Although his name is not a household word, the artwork of the late Peter Darro is a highlight of the Glenview State Bank.
Born in 1917 in Italy into a family of sculptures and artists, Darro grew up in the Chicago area and spent summers on a relative’s farm in Michigan where he fished, camped and became fascinated with American history and the American landscape.
Following in the family tradition, Darro attended Chicago’s American Academy of Art and pursued work as a commercial artist. After graduation he drove to the western states, where he sketched, painted and studied wildlife and the countryside, becoming an established, highly respected artist and oil painter.
Returning to Illinois, he was commissioned to paint portraits of dignitaries such as Abraham Lincoln, Senator Everett M. Dirksen and others. However, he preferred painting wildlife set in their natural habitats.
In 1971, during the construction of the 800 Waukegan Road location of the family-owned Glenview State Bank, the late Paul C. Jones, who was, at the time, bank owner, decided, according to a bank flyer, to illustrate the long struggle of “western man to overcome his environment and establish a just and equitable social system” through a series of murals on the bank’s upper level walls. For this purpose, he commissioned Darro, a local resident. The oil painted murals and portraits illustrated biblical and historical representations such as life in the biblical characters, scenes from the “Wild West,” early American statesmen and American life, the “Birth of A Nation,” as well as many paintings of wildlife. Also showcased along the balcony are portraits of well-known public and historical figures like Theodore Roosevelt, Dwight D. Eisenhower, Will Rogers, Alexander Hamilton and Jesus.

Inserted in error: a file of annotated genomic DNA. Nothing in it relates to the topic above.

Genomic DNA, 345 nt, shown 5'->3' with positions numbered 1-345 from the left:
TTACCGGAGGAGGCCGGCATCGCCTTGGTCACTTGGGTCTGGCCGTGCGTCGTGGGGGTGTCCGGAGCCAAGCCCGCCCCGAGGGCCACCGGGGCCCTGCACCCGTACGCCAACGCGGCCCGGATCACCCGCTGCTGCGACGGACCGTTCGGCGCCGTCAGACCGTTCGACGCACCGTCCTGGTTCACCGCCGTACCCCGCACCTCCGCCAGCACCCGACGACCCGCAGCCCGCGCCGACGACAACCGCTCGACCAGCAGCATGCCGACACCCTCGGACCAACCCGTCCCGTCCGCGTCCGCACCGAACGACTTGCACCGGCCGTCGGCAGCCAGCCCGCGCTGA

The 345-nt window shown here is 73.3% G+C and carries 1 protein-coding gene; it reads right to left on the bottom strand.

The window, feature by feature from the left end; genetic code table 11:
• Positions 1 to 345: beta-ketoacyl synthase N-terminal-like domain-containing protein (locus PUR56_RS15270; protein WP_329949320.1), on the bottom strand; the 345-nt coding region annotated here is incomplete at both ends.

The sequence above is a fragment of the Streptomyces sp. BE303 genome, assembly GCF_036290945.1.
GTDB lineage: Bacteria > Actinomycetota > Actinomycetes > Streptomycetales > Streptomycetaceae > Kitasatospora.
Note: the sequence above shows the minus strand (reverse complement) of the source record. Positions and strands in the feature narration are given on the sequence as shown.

According to a pamphlet published by his estate, “The high degree of accuracy necessary for portrait painting is seen immediately in his wild life paintings, not only in his attention to detail in the creature itself, but in the way it relates to its surroundings. With sunlight glistening on fur or feather and intensifying its color and iridescence, subtle light reflecting from brilliant grasses and water, trees or underbrush casting and receiving shadows, the view has the intimate experience of being truly present at that moment in nature.”
A booklet written by Jones at the time the murals were being created tells the reasons for their titles. This booklet is available from the bank upon request.
The display is certainly a tribute to an incredible local artist and his legacy.